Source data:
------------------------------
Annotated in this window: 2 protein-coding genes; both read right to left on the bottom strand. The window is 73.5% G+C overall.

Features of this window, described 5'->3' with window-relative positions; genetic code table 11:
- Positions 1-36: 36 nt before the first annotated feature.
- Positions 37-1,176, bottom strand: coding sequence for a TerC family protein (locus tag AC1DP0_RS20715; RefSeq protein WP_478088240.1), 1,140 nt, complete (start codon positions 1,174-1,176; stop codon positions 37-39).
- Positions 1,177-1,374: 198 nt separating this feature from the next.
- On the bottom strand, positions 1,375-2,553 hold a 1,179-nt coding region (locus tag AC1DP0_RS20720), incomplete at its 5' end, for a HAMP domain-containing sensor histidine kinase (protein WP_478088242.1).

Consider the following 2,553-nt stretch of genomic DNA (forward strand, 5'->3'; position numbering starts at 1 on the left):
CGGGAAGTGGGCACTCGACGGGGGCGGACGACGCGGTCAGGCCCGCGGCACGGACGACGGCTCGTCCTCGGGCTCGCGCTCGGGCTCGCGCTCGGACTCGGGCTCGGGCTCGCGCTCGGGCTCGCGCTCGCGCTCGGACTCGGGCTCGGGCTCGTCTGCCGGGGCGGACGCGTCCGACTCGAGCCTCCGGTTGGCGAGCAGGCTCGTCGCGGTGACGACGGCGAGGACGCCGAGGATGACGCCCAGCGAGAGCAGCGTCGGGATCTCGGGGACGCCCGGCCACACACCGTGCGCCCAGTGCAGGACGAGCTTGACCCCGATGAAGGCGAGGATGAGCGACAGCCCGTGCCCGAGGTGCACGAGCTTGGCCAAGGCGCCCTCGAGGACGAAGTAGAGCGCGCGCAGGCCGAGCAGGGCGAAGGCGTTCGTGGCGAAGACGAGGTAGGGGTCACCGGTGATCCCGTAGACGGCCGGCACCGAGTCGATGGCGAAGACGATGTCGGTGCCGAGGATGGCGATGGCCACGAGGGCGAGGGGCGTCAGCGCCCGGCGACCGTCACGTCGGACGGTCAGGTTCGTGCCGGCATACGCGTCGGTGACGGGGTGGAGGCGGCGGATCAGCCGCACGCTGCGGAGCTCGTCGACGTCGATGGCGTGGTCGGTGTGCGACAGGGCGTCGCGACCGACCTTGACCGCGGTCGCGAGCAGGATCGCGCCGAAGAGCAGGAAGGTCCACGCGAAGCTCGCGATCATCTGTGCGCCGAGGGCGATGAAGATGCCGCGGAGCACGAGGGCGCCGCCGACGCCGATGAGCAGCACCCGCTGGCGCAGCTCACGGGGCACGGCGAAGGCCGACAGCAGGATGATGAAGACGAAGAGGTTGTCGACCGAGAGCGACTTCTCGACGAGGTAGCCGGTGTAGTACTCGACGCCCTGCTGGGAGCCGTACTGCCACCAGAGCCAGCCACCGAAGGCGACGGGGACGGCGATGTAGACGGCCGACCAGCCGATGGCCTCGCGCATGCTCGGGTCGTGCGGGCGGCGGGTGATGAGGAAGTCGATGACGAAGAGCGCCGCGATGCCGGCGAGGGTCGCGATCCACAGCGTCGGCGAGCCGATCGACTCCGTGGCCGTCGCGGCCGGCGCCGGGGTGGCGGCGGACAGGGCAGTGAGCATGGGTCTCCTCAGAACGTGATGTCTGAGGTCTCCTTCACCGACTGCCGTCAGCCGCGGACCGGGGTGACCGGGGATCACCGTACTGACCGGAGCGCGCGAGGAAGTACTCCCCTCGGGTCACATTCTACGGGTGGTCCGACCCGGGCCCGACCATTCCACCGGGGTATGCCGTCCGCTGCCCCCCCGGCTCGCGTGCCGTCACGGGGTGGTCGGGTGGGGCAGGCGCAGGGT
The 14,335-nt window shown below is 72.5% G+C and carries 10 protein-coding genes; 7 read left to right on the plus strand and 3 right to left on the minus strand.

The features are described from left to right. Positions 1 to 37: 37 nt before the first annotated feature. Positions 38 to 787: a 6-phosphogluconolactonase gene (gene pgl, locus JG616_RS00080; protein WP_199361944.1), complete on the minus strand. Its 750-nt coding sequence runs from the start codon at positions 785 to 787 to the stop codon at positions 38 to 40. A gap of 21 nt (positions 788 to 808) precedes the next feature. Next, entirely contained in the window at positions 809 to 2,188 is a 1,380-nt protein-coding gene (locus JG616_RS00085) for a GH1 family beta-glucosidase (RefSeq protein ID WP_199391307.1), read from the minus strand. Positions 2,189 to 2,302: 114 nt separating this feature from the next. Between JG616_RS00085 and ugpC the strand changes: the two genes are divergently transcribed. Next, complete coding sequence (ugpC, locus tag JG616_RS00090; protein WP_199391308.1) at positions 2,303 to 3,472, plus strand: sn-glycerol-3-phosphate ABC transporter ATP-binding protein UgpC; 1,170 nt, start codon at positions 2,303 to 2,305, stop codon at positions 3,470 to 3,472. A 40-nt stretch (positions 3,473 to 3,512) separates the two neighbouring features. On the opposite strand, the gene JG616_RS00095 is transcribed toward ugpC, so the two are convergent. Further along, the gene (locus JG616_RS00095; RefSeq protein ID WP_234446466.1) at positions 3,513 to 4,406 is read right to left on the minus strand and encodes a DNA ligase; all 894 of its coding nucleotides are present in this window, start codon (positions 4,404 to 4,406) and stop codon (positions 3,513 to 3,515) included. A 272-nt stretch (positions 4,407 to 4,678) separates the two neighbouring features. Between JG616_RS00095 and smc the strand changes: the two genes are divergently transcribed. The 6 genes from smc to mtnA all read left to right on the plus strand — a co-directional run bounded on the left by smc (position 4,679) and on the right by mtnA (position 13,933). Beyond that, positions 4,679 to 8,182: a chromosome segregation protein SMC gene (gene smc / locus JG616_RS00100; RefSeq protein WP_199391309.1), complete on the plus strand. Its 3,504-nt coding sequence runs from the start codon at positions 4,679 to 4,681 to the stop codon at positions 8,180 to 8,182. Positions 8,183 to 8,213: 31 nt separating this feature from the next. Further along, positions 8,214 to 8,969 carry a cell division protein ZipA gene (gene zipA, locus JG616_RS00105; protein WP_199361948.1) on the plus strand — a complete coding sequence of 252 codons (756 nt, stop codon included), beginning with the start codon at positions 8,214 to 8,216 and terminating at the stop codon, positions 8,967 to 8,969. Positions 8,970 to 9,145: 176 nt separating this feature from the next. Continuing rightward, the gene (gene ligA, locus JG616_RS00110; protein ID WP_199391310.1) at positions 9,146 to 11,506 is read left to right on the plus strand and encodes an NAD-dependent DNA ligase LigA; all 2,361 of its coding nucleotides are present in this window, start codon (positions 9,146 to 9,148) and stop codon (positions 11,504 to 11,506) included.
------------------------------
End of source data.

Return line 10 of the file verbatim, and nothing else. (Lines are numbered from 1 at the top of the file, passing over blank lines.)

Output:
The features are described from left to right. Positions 1 to 37: 37 nt before the first annotated feature. Positions 38 to 787: a 6-phosphogluconolactonase gene (gene pgl, locus JG616_RS00080; protein WP_199361944.1), complete on the minus strand. Its 750-nt coding sequence runs from the start codon at positions 785 to 787 to the stop codon at positions 38 to 40. A gap of 21 nt (positions 788 to 808) precedes the next feature. Next, entirely contained in the window at positions 809 to 2,188 is a 1,380-nt protein-coding gene (locus JG616_RS00085) for a GH1 family beta-glucosidase (RefSeq protein ID WP_199391307.1), read from the minus strand. Positions 2,189 to 2,302: 114 nt separating this feature from the next. Between JG616_RS00085 and ugpC the strand changes: the two genes are divergently transcribed. Next, complete coding sequence (ugpC, locus tag JG616_RS00090; protein WP_199391308.1) at positions 2,303 to 3,472, plus strand: sn-glycerol-3-phosphate ABC transporter ATP-binding protein UgpC; 1,170 nt, start codon at positions 2,303 to 2,305, stop codon at positions 3,470 to 3,472. A 40-nt stretch (positions 3,473 to 3,512) separates the two neighbouring features. On the opposite strand, the gene JG616_RS00095 is transcribed toward ugpC, so the two are convergent. Further along, the gene (locus JG616_RS00095; RefSeq protein ID WP_234446466.1) at positions 3,513 to 4,406 is read right to left on the minus strand and encodes a DNA ligase; all 894 of its coding nucleotides are present in this window, start codon (positions 4,404 to 4,406) and stop codon (positions 3,513 to 3,515) included. A 272-nt stretch (positions 4,407 to 4,678) separates the two neighbouring features. Between JG616_RS00095 and smc the strand changes: the two genes are divergently transcribed. The 6 genes from smc to mtnA all read left to right on the plus strand — a co-directional run bounded on the left by smc (position 4,679) and on the right by mtnA (position 13,933). Beyond that, positions 4,679 to 8,182: a chromosome segregation protein SMC gene (gene smc / locus JG616_RS00100; RefSeq protein WP_199391309.1), complete on the plus strand. Its 3,504-nt coding sequence runs from the start codon at positions 4,679 to 4,681 to the stop codon at positions 8,180 to 8,182. Positions 8,183 to 8,213: 31 nt separating this feature from the next. Further along, positions 8,214 to 8,969 carry a cell division protein ZipA gene (gene zipA, locus JG616_RS00105; protein WP_199361948.1) on the plus strand — a complete coding sequence of 252 codons (756 nt, stop codon included), beginning with the start codon at positions 8,214 to 8,216 and terminating at the stop codon, positions 8,967 to 8,969. Positions 8,970 to 9,145: 176 nt separating this feature from the next. Continuing rightward, the gene (gene ligA, locus JG616_RS00110; protein ID WP_199391310.1) at positions 9,146 to 11,506 is read left to right on the plus strand and encodes an NAD-dependent DNA ligase LigA; all 2,361 of its coding nucleotides are present in this window, start codon (positions 9,146 to 9,148) and stop codon (positions 11,504 to 11,506) included.